La. Pastor Defends 'Christian Nation' Comments During Santorum Visit

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By Paul Stanley , Christian Post Reporter
March 20, 2012|3:04 pm

The Rev. Dennis Terry of Greenwell Springs Baptist Church never thought his Sunday evening sermon about America being a Christian nation would ignite a media firestorm. But then again, it's not every day a presidential candidate is speaking at your church. In a phone interview with The Christian Post, Terry defended his remarks, saying they don't reflect the intent of his sermon.

  • Rick Santorum, Rev. Dennis Terry and Tony Perkins at Greenwell Baptist Church
    (Reuters/Sean Gardner)
    Republican presidential candidate and former U.S. Senator Rick Santorum (C) receives a blessing from Pastor Dennis E. Terry, Sr. (L) after being interviewed by Family Research Council President Tony Perkins (R) at Greenwell Springs Baptist Church in Greenwell Springs, Louisiana March 18, 2012.

"What are seeing on YouTube – all that is a blatant distortion of what I said and the intent of how I said it," Terry said in the interview. "I do love my country and what it stands for, that everyone can worship as they please. But I have as much right to stand and proclaim Jesus as a Muslim does to proclaim Allah."

"Am I a firm believer that America was founded as a Christian nation? You bet I am," he added. "Why is it that Christianity seems to be the only religion under attack – even in America? I'm being told that I am against other religions and that is not true."

The Louisiana pastor is currently being labeled a "Jeremiah Wright" after saying on Sunday that America is a Christian nation and that non-Christians can leave if they don't agree with the nation's "Christian" heritage.

"I don't care what the naysayers say. This nation was founded as a Christian nation," Terry said in his sermon while Rick Santorum was visiting. "The God of Abraham and the God of Isaac and the God of Jacob. There is only one God. There is only one God, and his name is Jesus."

"I'm tired of people telling me that I can't say those words. I'm tired of people telling us as Christians that we can't say those words. I'm tired of people telling us as Christians that we can't voice our beliefs or we can no longer pray in public. Listen to me. If you don't love America, and you don't like the way we do things, I've got one thing to say, get out!"

Terry preached on the second chapter of 1 Peter. He explained to CP that the gist of his sermon was "that we should submit to the king, who in our case is known as the president.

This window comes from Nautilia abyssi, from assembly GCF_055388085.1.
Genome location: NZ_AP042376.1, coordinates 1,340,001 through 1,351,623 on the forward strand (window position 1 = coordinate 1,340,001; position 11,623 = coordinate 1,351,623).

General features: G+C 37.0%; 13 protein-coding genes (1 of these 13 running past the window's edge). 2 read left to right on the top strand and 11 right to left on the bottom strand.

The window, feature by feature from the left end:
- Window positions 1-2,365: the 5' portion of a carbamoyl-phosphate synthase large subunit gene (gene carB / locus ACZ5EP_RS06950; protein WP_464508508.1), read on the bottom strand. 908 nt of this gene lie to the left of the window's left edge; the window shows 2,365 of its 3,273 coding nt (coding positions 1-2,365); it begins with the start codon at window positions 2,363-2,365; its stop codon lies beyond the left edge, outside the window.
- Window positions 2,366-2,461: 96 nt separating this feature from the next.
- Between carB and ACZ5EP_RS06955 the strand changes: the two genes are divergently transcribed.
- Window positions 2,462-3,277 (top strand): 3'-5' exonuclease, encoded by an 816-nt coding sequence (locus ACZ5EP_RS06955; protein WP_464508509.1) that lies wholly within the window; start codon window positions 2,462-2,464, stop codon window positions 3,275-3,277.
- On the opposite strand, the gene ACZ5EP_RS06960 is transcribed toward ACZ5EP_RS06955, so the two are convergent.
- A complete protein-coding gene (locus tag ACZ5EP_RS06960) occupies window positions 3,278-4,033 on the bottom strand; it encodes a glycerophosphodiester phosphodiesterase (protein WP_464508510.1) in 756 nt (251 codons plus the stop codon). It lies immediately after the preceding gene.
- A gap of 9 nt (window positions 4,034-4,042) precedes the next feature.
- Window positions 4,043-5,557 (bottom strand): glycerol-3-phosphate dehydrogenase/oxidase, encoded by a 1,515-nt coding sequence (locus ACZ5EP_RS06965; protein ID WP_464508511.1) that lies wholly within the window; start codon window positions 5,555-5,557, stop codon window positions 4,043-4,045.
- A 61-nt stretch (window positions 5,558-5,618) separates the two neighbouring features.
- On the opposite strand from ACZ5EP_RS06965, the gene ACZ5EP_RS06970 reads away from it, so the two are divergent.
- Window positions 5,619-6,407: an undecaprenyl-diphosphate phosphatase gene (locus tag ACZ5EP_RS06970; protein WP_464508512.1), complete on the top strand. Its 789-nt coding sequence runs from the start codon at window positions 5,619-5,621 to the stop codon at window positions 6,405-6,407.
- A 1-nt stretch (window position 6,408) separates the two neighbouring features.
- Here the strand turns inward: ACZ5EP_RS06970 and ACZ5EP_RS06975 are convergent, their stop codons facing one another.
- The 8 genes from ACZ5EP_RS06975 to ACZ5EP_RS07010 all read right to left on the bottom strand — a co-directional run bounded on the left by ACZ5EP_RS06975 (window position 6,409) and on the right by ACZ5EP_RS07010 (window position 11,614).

"But if you disagree with my comments, then you are in turn disagreeing with the Word of God, and that may be part of our nation's problems."

1 Peter 2:13-17 reads: "Submit yourselves for the Lord's sake to every authority instituted among men: whether to the king, as the supreme authority, or to governors, who are sent by him to punish those who do wrong and to commend those who do right. For it is God's will that by doing good you should silence the ignorant talk of foolish men. Live as free men, but do not use your freedom as a cover-up for evil; live as servants of God. Show proper respect to everyone: Love the brotherhood of believers, fear God, honor the king."

The Baptist minister said his message focused on the themes mentioned in verse 17 – the social aspect of honoring all men, the political aspect in that we are to honor our nation's leaders, and the church in that we are to love our brothers and we are to fear God.

Terry was concerned about how his remarks were being portrayed and stressed that as a minister of God's Word, he has both a responsibility and duty to defend Christian values.

On Monday, in Moline, Ill., reporters peppered Santorum with questions, asking if he was in agreement with the pastor's remarks about non-Christians leaving America?

"If the question is, do I agree with his statement that America shouldn't do that? No, if he was speaking for himself he's obviously allowed to believe what he wants to believe but, obviously I believe in freedom of religion and all religions are welcome and should be," said Santorum.

"I think I've made that pretty clear throughout my campaign that I believe very much in freedom of religion, and folks should be able to worship whoever they want to worship and bring their thoughts in the public square and have at it and give them the opportunity to make their faiths claims, and make their claims to reason and any other claims."

The former Pennsylvania senator also reminded the reporters that he did not clap when he heard that particular statement at church.

"I didn't clap when he said that. I do remember him saying that, I said, well, I wasn't quite sure he was saying it for himself," Santorum stated. "I wasn't quite listening to everything to be honest with you. But I wasn't sure whether he was speaking for himself or speaking generally, but I didn't clap when he said that because it's not how I feel."

 

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